Born and raised

Next to the corner of 45th and Washington Street

In the back of my father’s TV repair storefront
Once the storefront to my grandfather’s shoe and
Radio repair shop

Grandparents from Poland and Yugoslavia
Building Holy Rosary Catholic Church
My father in the first 1st grade of Holy Rosary School
Me in the last 7th grade before the Bishop shut us down

Across the street from the Platte River and the Slovenian Home
Where wedding celebrations lasted days
And Santa came to give us plastic net stockings
Filled with stale candy and hopes of toys under our tree

Across the street where the woman, who left her son
With my father’s mother to care for because she couldn’t
Any longer,
That woman who stepped into the freezing Platte River
to lay down for the last time,
Her son safely held in a family of nine,
One more welcomed without question
Because my grandmother understood 

Across the street from the bus stop
Number 16
That would take me on Saturday mornings
To the Paramount for a cartoon and movie
And candy from the candy shop next door
And a walk through Woolworths
Dreaming of adding another ceramic horse
To my collection
Dreaming of the Stockshow and cowgirls

Across the street, then across the river
The Coliseum where I would ice skate
Watch the Rodeo
See the Circus
And the Monkees, my first concert

Along side of I70
Exit ramp feet from my front door
On the other side and through the underpass 
To school, my friends, the pool, and ball field

Across the street from the river 
That would overflow its banks
Days before Father’s Day 1965
Filling our basement with muck and water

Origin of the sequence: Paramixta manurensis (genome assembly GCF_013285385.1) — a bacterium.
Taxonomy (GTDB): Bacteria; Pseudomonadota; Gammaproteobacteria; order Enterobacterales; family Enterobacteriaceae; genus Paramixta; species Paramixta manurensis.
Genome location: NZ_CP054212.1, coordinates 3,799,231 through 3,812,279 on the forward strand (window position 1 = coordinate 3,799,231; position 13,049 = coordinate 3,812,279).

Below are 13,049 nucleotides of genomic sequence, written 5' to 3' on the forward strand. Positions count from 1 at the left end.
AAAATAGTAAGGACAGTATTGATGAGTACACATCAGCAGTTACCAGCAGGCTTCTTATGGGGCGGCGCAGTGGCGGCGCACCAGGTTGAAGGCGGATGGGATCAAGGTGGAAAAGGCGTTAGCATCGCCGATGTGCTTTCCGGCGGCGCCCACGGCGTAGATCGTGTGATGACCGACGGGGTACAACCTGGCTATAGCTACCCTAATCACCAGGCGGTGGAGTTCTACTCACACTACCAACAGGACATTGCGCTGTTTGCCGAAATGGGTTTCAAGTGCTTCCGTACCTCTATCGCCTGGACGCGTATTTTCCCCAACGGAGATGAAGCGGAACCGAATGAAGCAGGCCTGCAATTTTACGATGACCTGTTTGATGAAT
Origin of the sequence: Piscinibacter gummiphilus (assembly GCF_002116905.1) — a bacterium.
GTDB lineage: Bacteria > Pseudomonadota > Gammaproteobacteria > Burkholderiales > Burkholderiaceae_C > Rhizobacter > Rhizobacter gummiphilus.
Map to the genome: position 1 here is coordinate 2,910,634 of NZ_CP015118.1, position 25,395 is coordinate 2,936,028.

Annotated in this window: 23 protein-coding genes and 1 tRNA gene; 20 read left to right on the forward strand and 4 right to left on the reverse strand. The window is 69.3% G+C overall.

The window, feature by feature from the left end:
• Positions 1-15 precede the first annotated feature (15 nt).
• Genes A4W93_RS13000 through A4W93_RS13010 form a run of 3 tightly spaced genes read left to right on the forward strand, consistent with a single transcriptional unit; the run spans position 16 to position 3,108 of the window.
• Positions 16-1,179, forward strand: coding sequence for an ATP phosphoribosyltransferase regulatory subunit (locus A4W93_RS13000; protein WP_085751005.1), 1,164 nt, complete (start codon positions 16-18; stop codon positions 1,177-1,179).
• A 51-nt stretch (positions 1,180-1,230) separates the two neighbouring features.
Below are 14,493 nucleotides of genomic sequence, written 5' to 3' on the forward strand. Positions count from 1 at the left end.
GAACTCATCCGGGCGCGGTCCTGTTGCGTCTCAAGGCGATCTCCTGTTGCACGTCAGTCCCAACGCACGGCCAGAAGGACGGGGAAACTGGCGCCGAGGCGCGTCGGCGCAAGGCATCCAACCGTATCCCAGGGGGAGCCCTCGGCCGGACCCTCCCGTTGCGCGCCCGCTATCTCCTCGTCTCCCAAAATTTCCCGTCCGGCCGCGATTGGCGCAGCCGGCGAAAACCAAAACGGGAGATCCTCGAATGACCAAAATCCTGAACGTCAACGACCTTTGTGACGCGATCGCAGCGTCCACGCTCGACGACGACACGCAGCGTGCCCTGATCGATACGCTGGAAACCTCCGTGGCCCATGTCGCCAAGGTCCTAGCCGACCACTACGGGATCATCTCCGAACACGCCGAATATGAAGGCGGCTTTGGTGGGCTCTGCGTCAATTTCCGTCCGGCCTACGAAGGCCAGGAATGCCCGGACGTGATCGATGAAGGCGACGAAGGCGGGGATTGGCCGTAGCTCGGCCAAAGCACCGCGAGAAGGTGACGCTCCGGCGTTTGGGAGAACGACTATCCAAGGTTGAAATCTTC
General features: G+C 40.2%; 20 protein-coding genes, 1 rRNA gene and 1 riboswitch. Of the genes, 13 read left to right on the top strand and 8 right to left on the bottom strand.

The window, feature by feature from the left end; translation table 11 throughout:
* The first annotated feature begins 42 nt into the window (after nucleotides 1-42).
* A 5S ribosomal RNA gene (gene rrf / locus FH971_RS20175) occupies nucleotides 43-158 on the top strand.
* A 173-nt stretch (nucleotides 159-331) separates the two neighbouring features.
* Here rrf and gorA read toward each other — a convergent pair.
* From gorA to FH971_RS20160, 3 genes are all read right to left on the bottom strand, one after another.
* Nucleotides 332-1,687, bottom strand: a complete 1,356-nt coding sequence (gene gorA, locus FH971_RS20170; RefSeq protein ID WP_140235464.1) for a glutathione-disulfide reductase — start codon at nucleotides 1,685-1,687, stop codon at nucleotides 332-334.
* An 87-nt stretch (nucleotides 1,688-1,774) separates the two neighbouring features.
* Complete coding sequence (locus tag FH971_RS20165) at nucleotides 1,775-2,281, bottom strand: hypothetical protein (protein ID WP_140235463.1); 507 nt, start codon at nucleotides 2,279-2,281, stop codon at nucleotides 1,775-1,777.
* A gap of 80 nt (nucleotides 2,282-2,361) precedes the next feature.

To the top
And ruining my mother’s wedding gown
One once destined for me
Dreams drowned

In the dirt and gravel in my father’s
Parking lot were stones
Glittery and pink and gold and beautiful 
My hands picking the perfect ones
And, eventually, the EPA digging
Up the dirt in the yards of the homes 
Because of contamination 
But not ours because we were a “business”
Even though we lived thereAnd in my forties the
retro peritoneal liposarcoma
That would grow in my body
Because of the industrial poison
Floating down on me and my friends
And family

And angels surround us, 
We, the ones from Globeville,
A place forgotten long before
People now who are forgotten, too
It is just the way
Of the people of Globeville
The immigrants who came

To forget their homeland
To make a new one and then
Move away again
To forget
To leave behind their
Sweet little homes
Groomed yards and white fences
With candytuft and violas 
Planted in their lawns
Left to the industrial waste
Leaving it to those who have even less
And are now forgotten even further 

And the dreams of Globeville
Eaten away by the consumption 
Of progress
Forgetting the eyes and hearts
Of those who loved
Tended bees
Made potica
Prayed and played ball
And cradled the son
Of a woman who took
Her last breath
Filling her lungs with
The Platte River
Filling her skirts with
Ice water dragging her below and
Taking her away
From her beloved Globeville.




Author’s Note:

Photo collage, Globeville, by Lex Leonard.

Poem and imaged appeard in journal issue #12 in Wormwood Press Media.